Venous blood samples were drawn after an overnight fast. Standard enzymatic methods were used for serum total cholesterol, triglycerides, and HDL-cholesterol. LDL-cholesterol concentration was calculated using Friedewald equation. Glucose concentrations were measured in study years 1986, 2001, and 2007. Details of methods have been described previously.19

Questionnaires using self-reports were performed to collect data on smoking, diabetes, dietary habits, physical activity, and parental history of coronary heart disease (CHD).19,20 In childhood, smoking was assessed in subjects aged ≥12 years. Smoking data were collected in connection with the medical examination in a solitary room, where the participants could respond confidentially. Both in childhood and in adulthood, subjects smoking daily were considered smokers. The subjects who reported having a diabetes diagnosis by a physician were considered diabetics. In adulthood, also subjects with fasting glucose ≥7 mmol/l were classified as diabetics. Information on dietary habits was obtained with a non-quantitative food frequency questionnaire (FFQ). In 3–9-year-old subjects, data were requested from their parents. At the age of 12–18 years, study subjects answered the questions themselves, with the help of parents if needed. To examine the frequency of vegetables and fruit consumption, the subjects were asked to fill in a questionnaire on habitual dietary choices with six response categories: 1 = daily, 2 = almost every day, 3 = a couple of times per week, 4 = about once a week, 5 = a couple of times per month, 6 = more seldom. The response categories were converted into times of consumption per week (1, >9.5; 2, >6.3; 3, >3; 4, >1.2; 5, >0.3; 6, >0.1). In 2007, a more detailed FFQ providing an estimate of food consumption in grams per day was used. Subjects were also asked whether they use butter-based spreads on bread. The dietary variables chosen for this analysis are indicators of two major dietary patterns, health conscious, and traditional.21 These patterns are stable over time21 and associate with cardiovascular risk factors.22 Physical activity index (range 5–15) was calculated by assessing the duration, intensity, and frequency of physical activity.23 In childhood, these data were gathered at the age of 9–18 years, so that study subjects answered the questions themselves, but if needed parents helped them. Data on parental history of cardiovascular diseases were gathered in 2001 and 2007.20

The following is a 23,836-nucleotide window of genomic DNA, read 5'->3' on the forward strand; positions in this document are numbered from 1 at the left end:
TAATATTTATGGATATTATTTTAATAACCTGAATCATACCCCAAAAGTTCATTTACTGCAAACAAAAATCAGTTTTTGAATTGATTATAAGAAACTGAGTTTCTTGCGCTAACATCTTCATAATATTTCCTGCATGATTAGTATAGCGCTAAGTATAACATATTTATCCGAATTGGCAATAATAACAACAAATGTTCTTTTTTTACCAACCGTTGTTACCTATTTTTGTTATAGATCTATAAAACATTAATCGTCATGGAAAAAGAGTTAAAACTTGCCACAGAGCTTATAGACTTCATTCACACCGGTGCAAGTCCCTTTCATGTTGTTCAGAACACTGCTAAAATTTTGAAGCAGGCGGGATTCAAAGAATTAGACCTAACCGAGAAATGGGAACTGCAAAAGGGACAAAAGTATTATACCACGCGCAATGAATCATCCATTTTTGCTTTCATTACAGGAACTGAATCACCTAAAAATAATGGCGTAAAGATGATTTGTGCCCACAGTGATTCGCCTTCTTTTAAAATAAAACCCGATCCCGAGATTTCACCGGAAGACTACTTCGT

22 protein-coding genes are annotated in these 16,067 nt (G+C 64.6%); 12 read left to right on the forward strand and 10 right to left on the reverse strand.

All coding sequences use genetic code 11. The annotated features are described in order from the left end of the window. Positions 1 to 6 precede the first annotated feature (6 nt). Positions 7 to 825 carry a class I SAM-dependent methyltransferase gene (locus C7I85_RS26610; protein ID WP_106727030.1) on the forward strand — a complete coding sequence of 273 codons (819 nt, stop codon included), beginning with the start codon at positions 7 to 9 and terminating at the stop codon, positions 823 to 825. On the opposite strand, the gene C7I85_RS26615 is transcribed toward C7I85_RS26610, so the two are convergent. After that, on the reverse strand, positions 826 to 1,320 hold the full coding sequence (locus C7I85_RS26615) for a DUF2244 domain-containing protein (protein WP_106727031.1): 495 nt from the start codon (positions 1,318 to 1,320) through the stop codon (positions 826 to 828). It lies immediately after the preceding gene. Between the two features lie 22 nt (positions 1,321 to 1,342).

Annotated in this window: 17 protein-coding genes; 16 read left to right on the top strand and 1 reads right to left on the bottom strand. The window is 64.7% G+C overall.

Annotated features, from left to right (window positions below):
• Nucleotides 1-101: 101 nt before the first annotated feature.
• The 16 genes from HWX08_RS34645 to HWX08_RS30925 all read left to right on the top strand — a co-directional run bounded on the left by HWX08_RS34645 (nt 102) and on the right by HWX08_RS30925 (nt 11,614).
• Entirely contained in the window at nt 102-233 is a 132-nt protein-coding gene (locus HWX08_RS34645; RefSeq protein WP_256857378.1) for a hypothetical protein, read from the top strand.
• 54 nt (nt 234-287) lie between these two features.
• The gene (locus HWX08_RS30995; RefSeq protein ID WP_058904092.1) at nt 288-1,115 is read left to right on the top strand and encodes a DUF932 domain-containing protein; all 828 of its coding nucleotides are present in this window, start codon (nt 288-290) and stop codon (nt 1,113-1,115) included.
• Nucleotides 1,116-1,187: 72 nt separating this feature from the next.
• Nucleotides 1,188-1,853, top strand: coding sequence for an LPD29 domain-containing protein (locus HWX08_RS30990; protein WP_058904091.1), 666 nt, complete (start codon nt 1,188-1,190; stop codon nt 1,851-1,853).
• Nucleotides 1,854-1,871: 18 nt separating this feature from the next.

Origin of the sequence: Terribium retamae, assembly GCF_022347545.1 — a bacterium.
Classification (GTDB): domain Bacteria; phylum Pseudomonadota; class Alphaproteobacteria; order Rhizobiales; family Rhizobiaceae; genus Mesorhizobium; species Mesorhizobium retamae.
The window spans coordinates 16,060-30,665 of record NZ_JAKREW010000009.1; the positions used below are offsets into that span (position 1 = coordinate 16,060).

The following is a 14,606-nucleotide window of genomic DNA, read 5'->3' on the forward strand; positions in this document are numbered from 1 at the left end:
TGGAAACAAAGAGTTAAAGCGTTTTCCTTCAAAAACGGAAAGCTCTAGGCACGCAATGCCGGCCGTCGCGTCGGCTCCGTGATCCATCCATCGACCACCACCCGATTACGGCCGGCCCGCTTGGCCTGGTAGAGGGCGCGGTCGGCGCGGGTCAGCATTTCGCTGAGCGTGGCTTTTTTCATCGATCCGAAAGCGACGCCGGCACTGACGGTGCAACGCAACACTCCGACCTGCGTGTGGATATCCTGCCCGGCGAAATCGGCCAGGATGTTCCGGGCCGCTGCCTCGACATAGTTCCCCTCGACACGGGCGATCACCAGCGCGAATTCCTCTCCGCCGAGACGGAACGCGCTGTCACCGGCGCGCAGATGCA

Genomic DNA was extracted from peripheral blood leucocytes with a commercially available kit (Qiagen Inc., Valencia, CA, USA). DNA samples were genotyped as described previously.19 In the present study, we have analysed 17 single nucleotide polymorphism (SNPs) that have been among the strongest signals in genome-wide association studies assessing genetic variants for CHD outcomes and serum lipids. The available SNPs with P < 0.5 × 10−6 for the association between SNP and the risk of CHD and/or P < 0.5 × 10−7 for the association between SNP and LDL- or HDL-cholesterol were analysed.718 These SNPs included data on following genes/chromosomes: Proprotein convertase subtilisin/kexin type 9 (rs11591147), lipoprotein(a) (rs3798220), chromosome 9p21 (rs2383206, rs1333049, rs10757278, rs10757274), chromosome 16 (rs2549513), chromosome 2 (rs754523), lipoprotein lipase (rs328), proline/serine-rich coiled-coil 1 (rs599839), 3-hydroxy-3-methylglutaryl-coenzyme A reductase (rs12654264), apolipoprotein B (rs693), TBC1D7 (rs499818), ATP-binding cassette subfamily A member 1 (rs3890182), chromosome 2q36.3 (rs2943634), low-density lipoprotein receptor (rs6511720), hepatic lipase (rs1800588).

Carotid artery studies

Ultrasound studies were performed using Sequoia 512 ultrasound mainframes (Acuson, CA, USA) with 13.0 MHz linear array transducers.2 A similar scanning protocol was used in 2001 and 2007. Carotid IMT was measured on the posterior (far) wall of the left carotid artery. Atleast four measurements were taken ≈10 mm proximal to the bifurcation to derive mean carotid IMT. At this region, none of the subjects had plaques. The digitally stored scans were manually analysed by the same reader in 2001 and 2007 blinded to subjects' details. The between-visit coefficient of variation (CV) of IMT measurements was 6.4% and intra-observer CV was 3.4%.2

Statistical methods

To study the effects of risk variables on IMT, we calculated age- and sex-specific z-scores for each risk variable in each study year. The z-score values were used to take into account the possible biases caused by age, sex, secular trends in risk factors, and the few changes in risk factor assessment methodology during study years. Childhood risk variable load was assessed by calculating the average of z-scores from years 1980 to 1986. In these analyses, only measurements conducted at ages 3–18 years were used. Adulthood risk load was assessed by calculating the average of measurements in 2001 and 2007.